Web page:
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Approaching Oblivion

4.01 of 5 stars 4.01  ·  rating details  ·  525 ratings  ·  28 reviews
The New York Times called him "relentlessly honest" and then used him as the subject of its famous Sunday Acrostic. People Magizine said there was no one like him, then cursed him for preventing easy sleep. But in these stories Harlan Ellison outdoes himself, rampaging like a mad thing through love ("Cold Friend", "Kiss of Fire", "Paulie Charmed the Sleeping Woman"), hate ...more
Paperback, 213 pages
Published March 1st 1985 by St Martins Press (first published January 1st 1974)
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There is no such thing as a bad Ellison collection. The man rocks. However there is one story here that would be worth the price of admission even if all the others sucked (they don't). "I'm Looking for Kadak" is a very funny tale about Jewish aliens trying to form a Minyan for worship. It helps to know more than a little Yiddish to read this story. But never fear. Ellison provides a glossary. How thoughtful!
Charles Dee Mitchell
This was my first and is likely to be my only encounter with the writing of Harlan Ellison. It's not as though I didn't know what I letting myself in for. Ellison's reputation as an old crank, which he wears a a badge of honor, precedes him. I have watched Dreams with Sharp Teeth, the 2008 documentary on him and actually rather enjoyed it. (It might have been very late at night) But this anthology dates from the mid-1970's, so he was at most a forty-year-old crank. Old cranks can have undeniable ...more
Back in the 1970s, my girlfriend and I read a lot of Harlan Ellison story collections, and liked them. In fact, some of the stories were required in my college classes. The other day, a lot of decades later, my wife was discarding some old SF books of hers, and I saw this one. Somehow, I had not read this one back then, and so resolved to read it now.

I think most of these were written after Harlan Ellison became famous and a required inclusion in all new anthologies, and published in the likes o
Hard as it can be to describe an Ellison story, you feel you must try if only to say something else to a friend besides, “You must READ this book!”

No. That’s not quite true. I would hesitate to recommend this book to a friend. There’s a palpable chill lying over these tales and visible traces of anger in quite a few. Even in “I’m Looking for Kadak”, a tale that strives for humor in every Yiddish-inflected sentence, there is a decided grimness as alien Jews prepare to sit shivah to a dying planet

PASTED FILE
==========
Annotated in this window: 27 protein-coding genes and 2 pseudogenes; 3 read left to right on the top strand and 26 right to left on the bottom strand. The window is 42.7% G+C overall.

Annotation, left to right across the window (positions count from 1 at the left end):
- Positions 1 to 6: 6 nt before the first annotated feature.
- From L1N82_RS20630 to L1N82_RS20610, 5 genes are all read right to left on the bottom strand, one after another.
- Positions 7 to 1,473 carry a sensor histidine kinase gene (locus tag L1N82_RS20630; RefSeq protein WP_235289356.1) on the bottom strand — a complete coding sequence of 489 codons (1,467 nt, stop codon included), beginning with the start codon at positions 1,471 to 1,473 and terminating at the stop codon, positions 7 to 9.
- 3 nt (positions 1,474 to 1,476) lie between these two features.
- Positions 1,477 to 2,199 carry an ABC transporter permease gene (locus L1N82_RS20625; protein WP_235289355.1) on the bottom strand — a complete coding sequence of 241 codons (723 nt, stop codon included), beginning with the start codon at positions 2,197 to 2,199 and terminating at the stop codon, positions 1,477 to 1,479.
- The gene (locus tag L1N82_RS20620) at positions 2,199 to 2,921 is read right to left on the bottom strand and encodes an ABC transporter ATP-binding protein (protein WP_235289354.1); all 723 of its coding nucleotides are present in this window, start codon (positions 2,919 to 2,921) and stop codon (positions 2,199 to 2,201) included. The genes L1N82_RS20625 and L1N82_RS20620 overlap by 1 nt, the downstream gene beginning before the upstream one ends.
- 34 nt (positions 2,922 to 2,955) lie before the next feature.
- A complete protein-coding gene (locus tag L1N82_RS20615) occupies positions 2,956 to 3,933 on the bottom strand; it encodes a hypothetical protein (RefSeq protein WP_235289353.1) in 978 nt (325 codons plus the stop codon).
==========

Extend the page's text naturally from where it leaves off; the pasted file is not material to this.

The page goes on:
Erik Graff
Feb 24, 2011 Erik Graff rated it 4 of 5 stars  ·  review of another edition
Recommends it for: Ellison fans
Recommended to Erik by: no one
Shelves: sf
Harlan Ellison is usually a safe bet. The two Dangerous Visions volumes he edited are superior collections of short science fiction and representative of the kind of taboo-tweaking characteristic of his own writing as demonstrated in this sampling of his work.
Part of my mission to go back and read books I'd left unfinished for no good reason. This was one of the featured selections in the very first month of my Science Fiction Book Club subscription (in 1974). The collection is a bit raggedy and uneven, but sometimes brilliant and bold and moving. Ellison takes risks, and I admire the effort even when it doesn't work and sometimes marvel at the results when it does. This was from a time when "sci-fi" was morphing into "speculative fiction," making it ...more
D.S. West
Without getting in the weeds of praise, I'll go ahead and break my normal rule, to wait until I've traversed an artistic work no less than two times before I name it a favorite out of fresh enthusiasm, and laud "Hindsight: 480 Seconds" as the best sci-fi story I've ever read.

I'm more of a horror guy. Science fiction isn't normally my bag because science, well, I'm not a "how" guy. The "what if?" game doesn't appeal to me in the practical sense. Me being a horror guy and not a sci-fi guy, I stil
This was only my second dive into the work of Harlan Ellison. My first experience, Phoenix Without Ashes, was very satisfying. Unfortunately, I could not recommend Approaching Oblivion. For me, the stories fell into three groups:

Stories worth the read:
"I'm Looking for Kadak" - narrator is a multi-legged, multi-armed Jewish alien who speaks in Yiddish slang. Enjoyable, humorous read
"One Life, Furnished in Early Poverty" - a nice time travel yarn about what makes up one's past,
"Ecowareness" - a